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    Posted on October 11th, 2009 Sheila Yair 1 comment

    delhiNight2With photosynthesis, plants take CO2 and water and turn it into food. They add a drop of sun to each molecule they create. We humans do the opposite. We take food and turn it into waste. Hemingway once said, humans take fine wine and turn it into piss. But it is more than that. We take nature, animals, plants, rivers, oceans, mountains, and plains, and turn it into waste and pollution, in the process releasing civilization. We take these drops of sun and convert them in to ideas, some good like art, culture, science, philosophy and some bad ones like war, slavery and abuse. We were up in the mountains among all the resources and now we are in the midst of the civilization production line. There is nothing like an Indian city to let you know you are out of the mountains, even a small one, the heat, the filth, the misery and noise. But we are in a big city, New Delhi, the capital. Delhi is an extremely busy city, constantly bustling. It has a long rush hour, about 24 hours long, a rush day 7 days a week. The subway we take is always full of people. The roads we cross are always overflowing with traffic, constantly presenting a challenge to reach the other side. But Delhi is a main junction and you have to go through it to get to the different parts of India. We have traveled the north, and now have to decide which of the other three directions to take. Heat rules out the south, and politics seems to rule out the west. We have thought of traveling to Pakistan and Iran, but Pakistan wants $300 upfront, before they approve or disapprove our visas. I can just see the smile on a Pakistani clerk as he stamps my papers with rejected in big red letters “No imperialistic Zionist is coming into my country”. You see my passport bears my birth-country, why do they always have to put the country of birth on all passports? Why are we humans so obsessed with boarders? So while in Delhi, one of the days I decide to brave the overcrowded train and face the challenge of crossing the roads and I head out to Akshardham Temple. It is a fairly new temple, with supposedly amazing elephant carvings. I have a weakness for anything elephant. The temple is very large and stands in the midst of extensive grounds. It took seven thousand stone carvers five years to complete. Every inch of the temple is carved with something. The mixture of styles is mind boggling. The domes are of a British parliament, which they in turn took from the Greeks. The spade shaped arches are from the Mughals. The towers and courtyards from the Muslims. The symmetrical shapes are from the Rajput. The swastikas and deities are from the Arians. And mother goddesses and holy animals from as far back as the Indus Valley civilization 2500BC. All carved in a characterless fashion so typical to modern things. Like a huge plastic resin mold, similar to the cheap handicrafts you find in the markets. This temple is modern India in a nut shell, in a pink meticulously curved nut shell. It is not surprising that a country over 3.28 square kilometers with 1.1 billion people and almost 5,000 years of history would be so diverse, you can only expect that. But it is not only diversity. India is so full of paradox, full of contradictions. Jungle carvings in one of the most polluted places on earth. A country filled with vegetarians but some of the most miserable animals. A nation that believes in the holiness of rivers but systematically pollutes every single one of them. A non-violent people that occupies territories and possesses an atomic bomb. A history with a woman president and a very strong women prime minister but countless women who don’t even go to school. And then suddenly it hits me, this is the India people look for. It is not a mystical place filled with answers. It is a place so illogical, it forces you to think. It obligates you to reevaluate everything you know. Your brain looks for anything logical, your mind tries to grab anything rational in the turbulent reality around you. Perhaps that is why for centuries, Indian philosophers and thinkers have keenly searched for perfect peace, nirvana, in this chaotic place. Perhaps this is why the theory that reality is an illusion was born here. Some people come here and start thinking only until the first yogi they find. Others can spend a lifetime thinking. But whether alone or with a guru, whichever way, India tosses serious whitewater five current thinking your way. So go ahead and use those sun drops.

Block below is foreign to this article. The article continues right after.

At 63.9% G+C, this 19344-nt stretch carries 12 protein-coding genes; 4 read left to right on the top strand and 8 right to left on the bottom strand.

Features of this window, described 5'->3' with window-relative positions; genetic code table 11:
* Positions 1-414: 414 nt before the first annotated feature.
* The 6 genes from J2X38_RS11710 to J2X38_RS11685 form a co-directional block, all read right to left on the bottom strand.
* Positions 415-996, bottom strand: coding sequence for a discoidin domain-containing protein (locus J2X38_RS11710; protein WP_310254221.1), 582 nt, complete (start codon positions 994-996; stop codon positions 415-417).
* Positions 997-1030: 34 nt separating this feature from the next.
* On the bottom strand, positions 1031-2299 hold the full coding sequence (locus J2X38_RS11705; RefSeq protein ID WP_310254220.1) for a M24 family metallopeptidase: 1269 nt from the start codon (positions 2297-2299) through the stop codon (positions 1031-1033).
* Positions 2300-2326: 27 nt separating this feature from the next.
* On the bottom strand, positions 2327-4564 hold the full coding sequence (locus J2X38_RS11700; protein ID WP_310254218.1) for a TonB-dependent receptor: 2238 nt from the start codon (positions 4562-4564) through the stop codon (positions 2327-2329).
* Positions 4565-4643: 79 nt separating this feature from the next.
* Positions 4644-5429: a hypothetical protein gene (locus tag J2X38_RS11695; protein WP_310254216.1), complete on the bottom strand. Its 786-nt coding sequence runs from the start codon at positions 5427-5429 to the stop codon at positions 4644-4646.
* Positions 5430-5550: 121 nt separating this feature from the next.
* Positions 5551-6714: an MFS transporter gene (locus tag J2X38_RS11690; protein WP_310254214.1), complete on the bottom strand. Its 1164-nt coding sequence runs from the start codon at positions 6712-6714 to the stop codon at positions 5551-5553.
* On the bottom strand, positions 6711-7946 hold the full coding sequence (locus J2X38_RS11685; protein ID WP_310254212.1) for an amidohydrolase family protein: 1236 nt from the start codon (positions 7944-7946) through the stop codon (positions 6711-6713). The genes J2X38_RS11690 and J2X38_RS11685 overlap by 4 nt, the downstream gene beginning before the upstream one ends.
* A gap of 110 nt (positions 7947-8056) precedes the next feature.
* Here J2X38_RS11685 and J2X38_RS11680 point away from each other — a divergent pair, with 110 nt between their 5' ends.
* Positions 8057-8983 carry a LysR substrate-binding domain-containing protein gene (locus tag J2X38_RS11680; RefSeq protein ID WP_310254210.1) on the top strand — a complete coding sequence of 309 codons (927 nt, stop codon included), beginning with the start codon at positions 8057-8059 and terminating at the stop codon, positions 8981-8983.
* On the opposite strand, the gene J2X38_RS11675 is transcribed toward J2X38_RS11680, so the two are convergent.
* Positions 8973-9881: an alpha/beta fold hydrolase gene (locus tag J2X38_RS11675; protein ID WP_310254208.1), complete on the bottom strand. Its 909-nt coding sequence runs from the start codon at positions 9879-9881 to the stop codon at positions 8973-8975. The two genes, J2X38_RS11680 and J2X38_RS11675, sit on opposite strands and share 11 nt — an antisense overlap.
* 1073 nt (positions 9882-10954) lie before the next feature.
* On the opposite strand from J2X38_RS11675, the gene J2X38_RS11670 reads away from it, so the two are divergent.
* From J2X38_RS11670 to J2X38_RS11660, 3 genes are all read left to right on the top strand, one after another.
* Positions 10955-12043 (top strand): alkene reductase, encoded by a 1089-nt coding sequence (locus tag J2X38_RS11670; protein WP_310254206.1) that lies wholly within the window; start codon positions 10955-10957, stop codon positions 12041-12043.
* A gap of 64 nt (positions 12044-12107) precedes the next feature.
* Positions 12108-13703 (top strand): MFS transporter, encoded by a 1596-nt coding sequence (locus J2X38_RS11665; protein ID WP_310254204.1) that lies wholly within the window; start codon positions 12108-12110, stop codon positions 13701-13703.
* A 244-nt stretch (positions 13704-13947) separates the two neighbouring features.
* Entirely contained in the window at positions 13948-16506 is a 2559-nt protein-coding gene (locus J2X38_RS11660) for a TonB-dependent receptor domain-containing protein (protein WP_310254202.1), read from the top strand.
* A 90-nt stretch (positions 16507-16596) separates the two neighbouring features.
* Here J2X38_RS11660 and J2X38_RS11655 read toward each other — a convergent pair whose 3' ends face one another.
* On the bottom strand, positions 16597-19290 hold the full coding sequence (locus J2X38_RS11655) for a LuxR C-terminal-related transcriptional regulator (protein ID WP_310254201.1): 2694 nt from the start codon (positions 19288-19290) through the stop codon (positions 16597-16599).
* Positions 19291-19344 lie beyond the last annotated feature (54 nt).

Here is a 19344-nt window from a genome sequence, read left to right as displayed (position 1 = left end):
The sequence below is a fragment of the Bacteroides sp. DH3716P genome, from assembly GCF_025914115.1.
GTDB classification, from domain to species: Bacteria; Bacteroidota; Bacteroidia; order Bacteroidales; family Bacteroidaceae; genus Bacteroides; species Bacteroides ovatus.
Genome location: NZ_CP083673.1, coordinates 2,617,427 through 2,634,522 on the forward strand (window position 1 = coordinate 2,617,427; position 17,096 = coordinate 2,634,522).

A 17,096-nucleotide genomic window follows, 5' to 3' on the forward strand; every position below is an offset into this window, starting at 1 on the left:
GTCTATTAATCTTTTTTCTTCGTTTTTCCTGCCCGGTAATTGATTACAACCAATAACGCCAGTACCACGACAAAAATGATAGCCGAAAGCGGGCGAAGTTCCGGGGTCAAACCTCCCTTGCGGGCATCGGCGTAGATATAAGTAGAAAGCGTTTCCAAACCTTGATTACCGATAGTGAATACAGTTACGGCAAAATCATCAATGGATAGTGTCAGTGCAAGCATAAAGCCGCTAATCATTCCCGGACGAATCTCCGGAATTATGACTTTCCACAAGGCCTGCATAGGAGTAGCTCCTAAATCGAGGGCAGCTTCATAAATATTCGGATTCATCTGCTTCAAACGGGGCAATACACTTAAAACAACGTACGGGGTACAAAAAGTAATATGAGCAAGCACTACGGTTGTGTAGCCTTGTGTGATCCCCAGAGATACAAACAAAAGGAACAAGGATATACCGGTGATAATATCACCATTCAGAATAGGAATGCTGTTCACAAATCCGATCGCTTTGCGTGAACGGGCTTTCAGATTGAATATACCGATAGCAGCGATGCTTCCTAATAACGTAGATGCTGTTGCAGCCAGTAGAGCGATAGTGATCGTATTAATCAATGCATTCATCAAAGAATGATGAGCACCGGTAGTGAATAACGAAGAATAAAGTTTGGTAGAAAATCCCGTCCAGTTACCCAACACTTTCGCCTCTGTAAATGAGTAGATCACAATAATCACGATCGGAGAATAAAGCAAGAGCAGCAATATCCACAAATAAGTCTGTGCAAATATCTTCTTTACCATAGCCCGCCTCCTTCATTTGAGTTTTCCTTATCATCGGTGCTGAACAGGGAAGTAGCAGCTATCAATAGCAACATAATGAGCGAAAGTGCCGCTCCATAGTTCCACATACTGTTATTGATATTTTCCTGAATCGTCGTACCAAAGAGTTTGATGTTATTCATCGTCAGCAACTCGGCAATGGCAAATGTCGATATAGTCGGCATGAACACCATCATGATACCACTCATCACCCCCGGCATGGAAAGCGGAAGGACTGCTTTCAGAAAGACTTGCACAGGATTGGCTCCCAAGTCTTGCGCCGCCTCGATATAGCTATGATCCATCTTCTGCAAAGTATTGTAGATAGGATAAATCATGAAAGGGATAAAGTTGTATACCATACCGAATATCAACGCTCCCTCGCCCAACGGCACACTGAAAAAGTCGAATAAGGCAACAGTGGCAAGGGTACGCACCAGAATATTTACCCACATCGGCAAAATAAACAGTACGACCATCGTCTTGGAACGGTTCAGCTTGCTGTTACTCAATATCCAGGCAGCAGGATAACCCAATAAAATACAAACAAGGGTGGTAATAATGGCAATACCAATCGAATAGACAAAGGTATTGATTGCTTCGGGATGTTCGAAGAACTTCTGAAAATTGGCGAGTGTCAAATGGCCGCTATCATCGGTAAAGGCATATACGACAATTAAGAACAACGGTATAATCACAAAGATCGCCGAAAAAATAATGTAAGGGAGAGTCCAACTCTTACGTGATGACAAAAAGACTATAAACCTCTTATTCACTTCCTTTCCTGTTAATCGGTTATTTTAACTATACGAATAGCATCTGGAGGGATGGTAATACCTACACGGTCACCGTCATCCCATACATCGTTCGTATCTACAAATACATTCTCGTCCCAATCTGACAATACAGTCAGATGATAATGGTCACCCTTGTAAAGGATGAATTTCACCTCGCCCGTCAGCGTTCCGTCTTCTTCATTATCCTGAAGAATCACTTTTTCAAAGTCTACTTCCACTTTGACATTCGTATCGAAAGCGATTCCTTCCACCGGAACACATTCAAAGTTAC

1 responses to “White water thinking” RSS icon

    • Greetings, I love your blog. This is a cool site and I wanted to post a little note to tell you, good job!


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